-At no time before Friday, April 12, 2019 did SAA receive any information regarding Mr. Yesner which would have precluded his attendance at the meeting but, as noted above, as soon as SAA was made aware of the information, it acted to remove him from the meeting within hours.
Please check back for further updates as we continue to examine this situation."
Members were quick to cry foul, citing tweets from a journalist who confronted Yesner and escorted him from the building on Thursday, April 11.
Michael Balter tweeted about Yesner's presence and notified SAA staff of the issue.
The tweets show a time stamp for the morning of April 11.
According to an email from SAA executive director Oona Schmid, Balter was informed early Friday morning that he was no longer welcome at the conference.
The email reads:
Dear Mr. Balter,
As we just discussed,I appreciate that you have been trying to reach SAA to discuss your concerns. I would like to set up a telephone call with you to understand your concerns fully and I suggest that Thurs 4/18 is a possible date at my end if you can suggest at time that is convenient for you.
As much as I recognize that you are trying to share your concerns, your calls are not appropriate. Given the nature of this outreach, SAA must withdraw your 2019 conference registration per our Standard of Conduct Policy. I will arrange for you to receive a refund as soon as possible. Please refrain from attending the rest of the conference including your participation in Saturday's session.
Thank you for your anticipated cooperation and I look forward to hearing more details about your concerns when we talk next week.
Society for American Archaeology
In its apology released Tuesday, SAA said it is taking steps to improve in the future:
SAA apologizes for the unfortunate situation which occurred at the SAA annual meeting and for the delay in issuing this apology. In particular, we apologize for the impact, stress and fear the situation caused to victims of sexual harassment within our field.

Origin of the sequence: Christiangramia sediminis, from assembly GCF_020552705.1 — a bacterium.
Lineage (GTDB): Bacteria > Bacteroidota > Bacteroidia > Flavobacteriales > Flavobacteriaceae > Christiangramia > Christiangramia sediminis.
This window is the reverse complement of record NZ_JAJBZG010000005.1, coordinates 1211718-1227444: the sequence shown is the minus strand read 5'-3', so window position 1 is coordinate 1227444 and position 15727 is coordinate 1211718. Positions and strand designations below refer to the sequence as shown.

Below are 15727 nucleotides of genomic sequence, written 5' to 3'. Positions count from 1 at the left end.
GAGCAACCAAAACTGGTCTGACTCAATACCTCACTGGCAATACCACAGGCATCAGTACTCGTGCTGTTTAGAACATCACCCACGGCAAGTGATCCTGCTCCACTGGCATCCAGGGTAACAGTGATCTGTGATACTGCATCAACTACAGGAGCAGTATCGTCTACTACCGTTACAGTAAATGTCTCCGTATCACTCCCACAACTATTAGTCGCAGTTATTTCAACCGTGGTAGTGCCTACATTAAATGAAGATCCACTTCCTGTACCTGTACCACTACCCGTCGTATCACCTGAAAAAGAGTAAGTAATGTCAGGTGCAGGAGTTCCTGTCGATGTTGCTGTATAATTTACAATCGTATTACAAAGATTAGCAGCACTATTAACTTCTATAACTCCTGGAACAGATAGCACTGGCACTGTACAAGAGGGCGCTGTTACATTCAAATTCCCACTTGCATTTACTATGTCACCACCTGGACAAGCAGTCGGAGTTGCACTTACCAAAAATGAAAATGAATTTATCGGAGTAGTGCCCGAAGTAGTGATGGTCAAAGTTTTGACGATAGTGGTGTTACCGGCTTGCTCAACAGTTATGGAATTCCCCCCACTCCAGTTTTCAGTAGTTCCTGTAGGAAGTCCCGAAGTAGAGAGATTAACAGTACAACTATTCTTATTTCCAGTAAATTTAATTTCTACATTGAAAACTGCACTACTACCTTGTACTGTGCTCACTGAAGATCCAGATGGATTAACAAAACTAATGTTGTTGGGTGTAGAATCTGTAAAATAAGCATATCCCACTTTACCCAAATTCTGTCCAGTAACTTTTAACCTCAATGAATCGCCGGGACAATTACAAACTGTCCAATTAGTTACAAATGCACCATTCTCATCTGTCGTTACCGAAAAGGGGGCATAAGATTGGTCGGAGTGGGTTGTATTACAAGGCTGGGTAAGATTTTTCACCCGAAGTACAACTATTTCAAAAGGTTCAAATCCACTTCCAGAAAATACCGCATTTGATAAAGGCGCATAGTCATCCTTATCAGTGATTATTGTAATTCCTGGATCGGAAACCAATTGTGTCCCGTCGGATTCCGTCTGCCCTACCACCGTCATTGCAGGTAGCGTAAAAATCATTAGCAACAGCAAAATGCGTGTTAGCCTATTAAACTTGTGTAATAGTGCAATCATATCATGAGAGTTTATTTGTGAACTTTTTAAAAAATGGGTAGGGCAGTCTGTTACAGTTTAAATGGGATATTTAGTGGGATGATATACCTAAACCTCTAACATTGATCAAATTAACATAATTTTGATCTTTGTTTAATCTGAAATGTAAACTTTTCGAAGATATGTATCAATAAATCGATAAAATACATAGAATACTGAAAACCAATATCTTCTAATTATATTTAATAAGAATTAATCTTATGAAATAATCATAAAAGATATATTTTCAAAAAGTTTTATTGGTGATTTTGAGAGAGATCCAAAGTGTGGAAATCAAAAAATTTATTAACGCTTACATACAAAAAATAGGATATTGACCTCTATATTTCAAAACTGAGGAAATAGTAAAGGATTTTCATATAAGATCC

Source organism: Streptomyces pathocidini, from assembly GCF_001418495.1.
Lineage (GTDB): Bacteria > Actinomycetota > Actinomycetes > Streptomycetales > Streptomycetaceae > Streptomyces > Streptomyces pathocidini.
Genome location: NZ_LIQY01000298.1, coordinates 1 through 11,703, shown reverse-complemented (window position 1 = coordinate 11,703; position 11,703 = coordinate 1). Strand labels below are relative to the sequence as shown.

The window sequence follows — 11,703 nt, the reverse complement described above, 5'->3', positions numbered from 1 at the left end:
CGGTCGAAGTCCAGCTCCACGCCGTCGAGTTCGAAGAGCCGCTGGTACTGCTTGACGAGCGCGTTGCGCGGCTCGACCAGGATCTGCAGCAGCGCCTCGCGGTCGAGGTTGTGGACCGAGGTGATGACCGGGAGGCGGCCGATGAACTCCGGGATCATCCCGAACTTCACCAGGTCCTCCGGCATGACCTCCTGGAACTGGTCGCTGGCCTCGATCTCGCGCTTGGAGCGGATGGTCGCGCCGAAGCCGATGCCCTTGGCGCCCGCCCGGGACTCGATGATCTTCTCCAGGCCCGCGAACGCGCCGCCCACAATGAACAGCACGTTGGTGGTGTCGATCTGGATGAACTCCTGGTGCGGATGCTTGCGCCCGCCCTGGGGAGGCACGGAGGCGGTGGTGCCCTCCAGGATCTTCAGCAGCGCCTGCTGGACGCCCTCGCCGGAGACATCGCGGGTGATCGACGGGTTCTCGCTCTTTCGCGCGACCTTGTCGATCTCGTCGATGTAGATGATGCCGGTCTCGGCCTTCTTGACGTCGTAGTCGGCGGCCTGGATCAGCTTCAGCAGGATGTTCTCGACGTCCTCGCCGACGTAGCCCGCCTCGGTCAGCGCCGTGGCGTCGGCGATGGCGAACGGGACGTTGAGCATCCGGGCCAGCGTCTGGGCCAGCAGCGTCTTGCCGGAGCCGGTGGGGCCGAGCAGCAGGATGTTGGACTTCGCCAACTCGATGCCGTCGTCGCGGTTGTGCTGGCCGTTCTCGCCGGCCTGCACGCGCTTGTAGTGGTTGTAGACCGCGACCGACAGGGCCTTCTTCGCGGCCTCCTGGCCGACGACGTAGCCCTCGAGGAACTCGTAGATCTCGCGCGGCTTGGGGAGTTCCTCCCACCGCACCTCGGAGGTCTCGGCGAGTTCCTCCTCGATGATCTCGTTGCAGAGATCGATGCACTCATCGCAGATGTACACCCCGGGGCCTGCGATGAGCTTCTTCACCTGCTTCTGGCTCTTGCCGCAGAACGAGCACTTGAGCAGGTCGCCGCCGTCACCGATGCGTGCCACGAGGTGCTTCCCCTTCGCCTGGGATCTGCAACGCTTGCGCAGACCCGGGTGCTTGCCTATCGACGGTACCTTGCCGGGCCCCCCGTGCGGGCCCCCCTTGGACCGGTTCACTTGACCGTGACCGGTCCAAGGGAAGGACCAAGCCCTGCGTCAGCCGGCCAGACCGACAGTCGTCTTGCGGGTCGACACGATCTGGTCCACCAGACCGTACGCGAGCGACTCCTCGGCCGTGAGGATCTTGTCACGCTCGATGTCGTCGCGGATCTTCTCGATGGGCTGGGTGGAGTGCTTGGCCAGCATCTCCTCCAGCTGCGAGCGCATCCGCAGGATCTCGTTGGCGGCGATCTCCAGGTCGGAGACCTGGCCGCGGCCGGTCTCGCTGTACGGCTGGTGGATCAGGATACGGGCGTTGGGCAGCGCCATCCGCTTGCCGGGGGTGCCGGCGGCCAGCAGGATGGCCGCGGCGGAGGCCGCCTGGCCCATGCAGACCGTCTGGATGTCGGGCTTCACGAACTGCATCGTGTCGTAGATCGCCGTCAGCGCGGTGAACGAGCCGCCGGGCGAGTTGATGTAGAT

The SAA Board of Directors and staff are in the process of setting up a member-lead, independent committee to address member concerns now and in the future in order to improve our meeting.
We have already begun to implement members’ suggestions including adding a counselor onsite at the meeting should an incident occur, board and staff training on sexual harassment, and additional policies to safeguard the integrity of our meeting. We welcome your continued feedback throughout the process – please reach out to us at firstname.lastname@example.org.
The society also solicited feedback this week, promising to respond within 24 hours.
Wednesday evening, Annalisa Heppner, who also identified herself on Twitter as one of Yesner's accusers, said she still had not received a response.
Along with the video released on Thursday, SAA posted an open letter to members:
As the President of the Board of the Society for American Archaeology I want to apologize for the events that happened last week in Albuquerque under my watch.